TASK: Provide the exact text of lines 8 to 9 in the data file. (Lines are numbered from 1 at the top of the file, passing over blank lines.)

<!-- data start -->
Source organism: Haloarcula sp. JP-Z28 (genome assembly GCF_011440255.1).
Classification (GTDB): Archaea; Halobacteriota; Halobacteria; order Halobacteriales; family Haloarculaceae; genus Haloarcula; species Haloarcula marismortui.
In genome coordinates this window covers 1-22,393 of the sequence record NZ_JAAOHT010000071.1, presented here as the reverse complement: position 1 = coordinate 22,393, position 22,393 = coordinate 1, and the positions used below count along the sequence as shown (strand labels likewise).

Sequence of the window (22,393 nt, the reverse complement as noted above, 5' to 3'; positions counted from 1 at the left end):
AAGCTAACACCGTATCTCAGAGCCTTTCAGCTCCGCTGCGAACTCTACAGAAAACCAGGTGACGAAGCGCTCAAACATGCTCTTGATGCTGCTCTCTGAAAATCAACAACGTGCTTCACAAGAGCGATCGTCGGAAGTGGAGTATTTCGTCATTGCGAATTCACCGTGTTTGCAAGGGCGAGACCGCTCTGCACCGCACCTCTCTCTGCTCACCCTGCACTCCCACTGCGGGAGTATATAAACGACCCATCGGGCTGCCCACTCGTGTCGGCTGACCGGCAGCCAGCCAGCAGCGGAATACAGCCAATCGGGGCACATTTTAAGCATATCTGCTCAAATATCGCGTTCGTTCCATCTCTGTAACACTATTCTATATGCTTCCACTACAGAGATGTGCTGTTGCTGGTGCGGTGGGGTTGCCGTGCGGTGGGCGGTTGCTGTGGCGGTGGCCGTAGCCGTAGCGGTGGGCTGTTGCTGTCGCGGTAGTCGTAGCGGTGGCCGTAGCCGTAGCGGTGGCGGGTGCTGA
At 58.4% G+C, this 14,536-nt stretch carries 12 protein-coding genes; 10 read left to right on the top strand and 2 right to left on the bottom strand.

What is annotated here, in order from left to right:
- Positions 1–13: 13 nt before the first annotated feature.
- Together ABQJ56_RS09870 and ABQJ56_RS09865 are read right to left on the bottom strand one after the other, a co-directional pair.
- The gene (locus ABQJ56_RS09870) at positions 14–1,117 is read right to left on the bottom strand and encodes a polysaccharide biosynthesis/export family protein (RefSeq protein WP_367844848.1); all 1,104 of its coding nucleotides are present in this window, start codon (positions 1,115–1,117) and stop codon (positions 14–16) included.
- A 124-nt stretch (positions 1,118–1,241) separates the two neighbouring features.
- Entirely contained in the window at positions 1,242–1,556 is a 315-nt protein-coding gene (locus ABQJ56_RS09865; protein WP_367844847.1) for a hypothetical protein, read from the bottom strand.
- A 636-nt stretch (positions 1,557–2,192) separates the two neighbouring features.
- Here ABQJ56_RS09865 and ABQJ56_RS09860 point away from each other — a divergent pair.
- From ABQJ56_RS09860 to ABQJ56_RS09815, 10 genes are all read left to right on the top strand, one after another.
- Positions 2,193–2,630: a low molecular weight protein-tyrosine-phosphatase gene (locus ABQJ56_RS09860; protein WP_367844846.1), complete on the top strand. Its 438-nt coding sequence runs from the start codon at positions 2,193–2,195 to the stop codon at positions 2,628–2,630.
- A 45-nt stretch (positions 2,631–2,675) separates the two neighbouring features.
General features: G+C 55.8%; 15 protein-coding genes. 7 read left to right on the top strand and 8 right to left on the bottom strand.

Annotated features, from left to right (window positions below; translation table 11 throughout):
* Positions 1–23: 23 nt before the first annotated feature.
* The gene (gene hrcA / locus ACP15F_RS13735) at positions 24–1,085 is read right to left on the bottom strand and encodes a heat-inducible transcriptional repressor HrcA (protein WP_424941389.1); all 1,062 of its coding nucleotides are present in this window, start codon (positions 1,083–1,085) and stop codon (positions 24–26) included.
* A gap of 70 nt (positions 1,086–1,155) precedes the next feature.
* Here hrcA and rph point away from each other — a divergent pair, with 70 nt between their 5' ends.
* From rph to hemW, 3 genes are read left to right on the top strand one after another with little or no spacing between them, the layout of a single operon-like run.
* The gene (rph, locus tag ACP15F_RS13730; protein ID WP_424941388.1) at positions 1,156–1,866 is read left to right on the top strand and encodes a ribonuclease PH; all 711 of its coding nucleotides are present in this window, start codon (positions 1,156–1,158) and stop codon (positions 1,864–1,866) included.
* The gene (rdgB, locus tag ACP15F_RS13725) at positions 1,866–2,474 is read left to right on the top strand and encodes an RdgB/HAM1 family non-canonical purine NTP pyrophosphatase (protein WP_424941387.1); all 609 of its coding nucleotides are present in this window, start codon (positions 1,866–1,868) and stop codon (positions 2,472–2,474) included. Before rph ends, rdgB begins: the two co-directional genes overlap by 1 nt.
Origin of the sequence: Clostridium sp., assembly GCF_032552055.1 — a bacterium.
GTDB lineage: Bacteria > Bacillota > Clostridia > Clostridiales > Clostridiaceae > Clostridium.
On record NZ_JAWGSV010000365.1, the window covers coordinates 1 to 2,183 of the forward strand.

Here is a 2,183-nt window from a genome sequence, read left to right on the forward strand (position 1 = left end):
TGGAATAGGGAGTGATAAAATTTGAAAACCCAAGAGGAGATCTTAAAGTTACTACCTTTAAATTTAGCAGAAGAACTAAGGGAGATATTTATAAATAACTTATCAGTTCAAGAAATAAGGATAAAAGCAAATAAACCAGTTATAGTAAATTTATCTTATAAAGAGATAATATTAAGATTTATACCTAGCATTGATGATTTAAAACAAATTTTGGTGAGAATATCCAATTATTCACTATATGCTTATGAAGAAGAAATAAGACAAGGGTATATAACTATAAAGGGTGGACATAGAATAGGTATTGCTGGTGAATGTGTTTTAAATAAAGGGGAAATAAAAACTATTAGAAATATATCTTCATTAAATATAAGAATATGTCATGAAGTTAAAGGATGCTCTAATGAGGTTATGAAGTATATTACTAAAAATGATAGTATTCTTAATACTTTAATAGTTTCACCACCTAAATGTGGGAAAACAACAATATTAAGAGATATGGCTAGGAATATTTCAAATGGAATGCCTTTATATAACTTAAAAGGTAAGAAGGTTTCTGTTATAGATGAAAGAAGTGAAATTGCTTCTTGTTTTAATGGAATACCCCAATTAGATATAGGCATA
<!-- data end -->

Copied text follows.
- Positions 1–13: 13 nt before the first annotated feature.
- Together ABQJ56_RS09870 and ABQJ56_RS09865 are read right to left on the bottom strand one after the other, a co-directional pair.